Washington Post:

On Friday night, the compact but deadly tropical storm Washi swept across the central and southern Philippines killing hundreds. According to CNN, death toll counts range from 713 to 927. In addition, scores of people are unaccounted for and thousands homeless.

Although Washi was not an especially intense storm with peak winds of just 45-55 mph, the torrential rains and resulting mudslides caught the especially vulnerable region offguard, as Wunderground’s Jeff Masters explains:

…since the rains fell on regions where the natural forest had been illegally logged or converted to pineapple plantations, the heavy rains were able to run off quickly on the relatively barren soils and create devastating flash floods. Since the storm hit in the middle of the night, and affected an unprepared population that had no flood warning system in place, the death toll was tragically high.

The Inquirer:

The tragedy that struck the cities of Cagayan de Oro and Iligan was an event waiting to happen. It was foretold three years ago, but was dismissed by lawmakers as “too alarmist.”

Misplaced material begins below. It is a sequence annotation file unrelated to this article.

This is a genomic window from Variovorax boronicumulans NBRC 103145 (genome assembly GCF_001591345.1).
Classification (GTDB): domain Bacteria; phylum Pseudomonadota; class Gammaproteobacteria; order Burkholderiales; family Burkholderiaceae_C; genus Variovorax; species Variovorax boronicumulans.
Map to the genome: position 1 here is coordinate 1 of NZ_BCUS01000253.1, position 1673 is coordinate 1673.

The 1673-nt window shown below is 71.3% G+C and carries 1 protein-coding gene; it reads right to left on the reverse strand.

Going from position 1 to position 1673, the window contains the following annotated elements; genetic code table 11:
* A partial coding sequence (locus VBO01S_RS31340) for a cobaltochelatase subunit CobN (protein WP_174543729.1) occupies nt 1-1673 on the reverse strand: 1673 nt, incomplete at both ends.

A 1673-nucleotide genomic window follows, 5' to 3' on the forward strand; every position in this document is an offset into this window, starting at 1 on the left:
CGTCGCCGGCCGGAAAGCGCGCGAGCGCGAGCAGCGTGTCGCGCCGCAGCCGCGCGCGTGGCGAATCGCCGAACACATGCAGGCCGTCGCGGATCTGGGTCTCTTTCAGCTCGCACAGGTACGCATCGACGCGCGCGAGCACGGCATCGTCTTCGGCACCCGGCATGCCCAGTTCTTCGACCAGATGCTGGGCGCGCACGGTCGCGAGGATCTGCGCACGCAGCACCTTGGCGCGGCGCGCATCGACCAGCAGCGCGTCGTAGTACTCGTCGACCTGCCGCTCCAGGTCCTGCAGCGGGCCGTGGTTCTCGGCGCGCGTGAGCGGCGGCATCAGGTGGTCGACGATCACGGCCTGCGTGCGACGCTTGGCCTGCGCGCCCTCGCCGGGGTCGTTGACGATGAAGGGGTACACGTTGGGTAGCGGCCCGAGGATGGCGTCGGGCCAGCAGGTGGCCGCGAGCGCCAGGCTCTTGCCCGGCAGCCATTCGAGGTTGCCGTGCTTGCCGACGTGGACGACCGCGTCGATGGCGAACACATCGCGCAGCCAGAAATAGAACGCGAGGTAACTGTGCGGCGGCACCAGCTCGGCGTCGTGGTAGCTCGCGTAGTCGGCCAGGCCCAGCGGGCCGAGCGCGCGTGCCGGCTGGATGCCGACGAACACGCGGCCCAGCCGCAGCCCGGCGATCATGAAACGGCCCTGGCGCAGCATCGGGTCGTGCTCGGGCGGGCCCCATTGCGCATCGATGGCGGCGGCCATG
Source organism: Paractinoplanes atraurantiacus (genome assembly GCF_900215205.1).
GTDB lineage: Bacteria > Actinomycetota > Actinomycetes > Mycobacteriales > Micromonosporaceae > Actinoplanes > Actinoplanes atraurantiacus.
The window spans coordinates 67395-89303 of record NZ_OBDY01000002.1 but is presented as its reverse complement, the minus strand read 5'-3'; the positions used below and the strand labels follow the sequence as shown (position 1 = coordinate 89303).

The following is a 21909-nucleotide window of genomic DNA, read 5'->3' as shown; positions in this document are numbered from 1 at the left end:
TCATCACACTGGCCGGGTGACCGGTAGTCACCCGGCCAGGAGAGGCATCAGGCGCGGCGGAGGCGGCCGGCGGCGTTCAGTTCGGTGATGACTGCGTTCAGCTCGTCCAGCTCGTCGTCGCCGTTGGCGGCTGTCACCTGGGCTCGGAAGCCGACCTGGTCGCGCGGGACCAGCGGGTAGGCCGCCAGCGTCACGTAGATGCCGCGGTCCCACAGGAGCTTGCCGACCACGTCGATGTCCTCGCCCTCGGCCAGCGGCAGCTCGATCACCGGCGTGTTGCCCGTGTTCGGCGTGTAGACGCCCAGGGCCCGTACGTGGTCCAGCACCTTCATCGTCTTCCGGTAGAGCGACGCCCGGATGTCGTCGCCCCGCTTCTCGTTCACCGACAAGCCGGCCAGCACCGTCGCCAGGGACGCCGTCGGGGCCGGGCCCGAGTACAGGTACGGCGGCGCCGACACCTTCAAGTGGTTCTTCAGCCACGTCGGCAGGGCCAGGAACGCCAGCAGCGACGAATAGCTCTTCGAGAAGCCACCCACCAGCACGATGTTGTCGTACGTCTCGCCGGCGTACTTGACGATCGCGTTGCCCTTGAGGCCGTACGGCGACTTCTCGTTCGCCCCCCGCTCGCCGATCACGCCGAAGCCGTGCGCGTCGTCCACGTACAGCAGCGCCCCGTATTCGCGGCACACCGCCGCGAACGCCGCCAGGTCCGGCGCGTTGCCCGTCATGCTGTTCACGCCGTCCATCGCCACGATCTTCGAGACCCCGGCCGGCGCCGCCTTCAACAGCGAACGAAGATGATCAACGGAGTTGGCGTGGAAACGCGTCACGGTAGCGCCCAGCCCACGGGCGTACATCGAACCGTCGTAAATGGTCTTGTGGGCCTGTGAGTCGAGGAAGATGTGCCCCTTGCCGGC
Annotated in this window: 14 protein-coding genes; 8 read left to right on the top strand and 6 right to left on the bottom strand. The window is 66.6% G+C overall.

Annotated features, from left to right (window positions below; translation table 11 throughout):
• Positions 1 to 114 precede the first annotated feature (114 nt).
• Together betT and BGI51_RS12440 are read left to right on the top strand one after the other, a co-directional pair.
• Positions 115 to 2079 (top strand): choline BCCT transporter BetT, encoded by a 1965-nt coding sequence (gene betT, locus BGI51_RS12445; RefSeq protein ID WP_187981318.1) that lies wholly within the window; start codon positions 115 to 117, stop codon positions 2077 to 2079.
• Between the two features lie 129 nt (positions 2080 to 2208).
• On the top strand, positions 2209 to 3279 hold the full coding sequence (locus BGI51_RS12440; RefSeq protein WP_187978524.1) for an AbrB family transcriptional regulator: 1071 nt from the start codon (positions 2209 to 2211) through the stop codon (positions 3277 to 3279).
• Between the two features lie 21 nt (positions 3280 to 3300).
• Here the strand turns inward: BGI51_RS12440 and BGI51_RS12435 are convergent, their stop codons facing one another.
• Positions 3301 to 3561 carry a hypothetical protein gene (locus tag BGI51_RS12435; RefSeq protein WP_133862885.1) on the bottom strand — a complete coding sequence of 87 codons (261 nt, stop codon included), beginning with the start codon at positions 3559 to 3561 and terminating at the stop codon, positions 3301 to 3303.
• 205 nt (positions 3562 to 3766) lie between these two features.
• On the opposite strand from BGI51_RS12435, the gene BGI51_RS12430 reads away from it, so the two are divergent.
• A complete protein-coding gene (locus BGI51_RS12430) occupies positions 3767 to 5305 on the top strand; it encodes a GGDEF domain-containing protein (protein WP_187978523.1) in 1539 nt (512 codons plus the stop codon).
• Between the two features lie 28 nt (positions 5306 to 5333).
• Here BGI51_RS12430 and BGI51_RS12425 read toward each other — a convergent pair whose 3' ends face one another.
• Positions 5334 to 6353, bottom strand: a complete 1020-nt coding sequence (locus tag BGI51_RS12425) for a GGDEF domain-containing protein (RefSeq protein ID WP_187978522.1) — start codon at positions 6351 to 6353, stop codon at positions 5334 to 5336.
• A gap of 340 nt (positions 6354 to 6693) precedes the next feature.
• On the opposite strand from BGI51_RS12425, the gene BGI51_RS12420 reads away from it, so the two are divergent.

Jose Ma. Lorenzo Tan, chief executive of the World Wide Fund for Nature-Philippines (WWF), said Monday the events in Northern Mindanao over the weekend mirrored the prediction. “It was an exact fit,” Tan said.

Environmentalists said a simulation of the effects of extreme weather events from climate change such as saltwater intrusion, sea level rise and intense tropical cyclones, showed that major Philippine cities, including Cagayan de Oro and Iligan, were at risk of massive flooding.

The simulation of the effects of extreme weather phenomena was drafted in 2009 by the Philippine Imperative for Climate Change (PICC), WWF and Filipino scientists.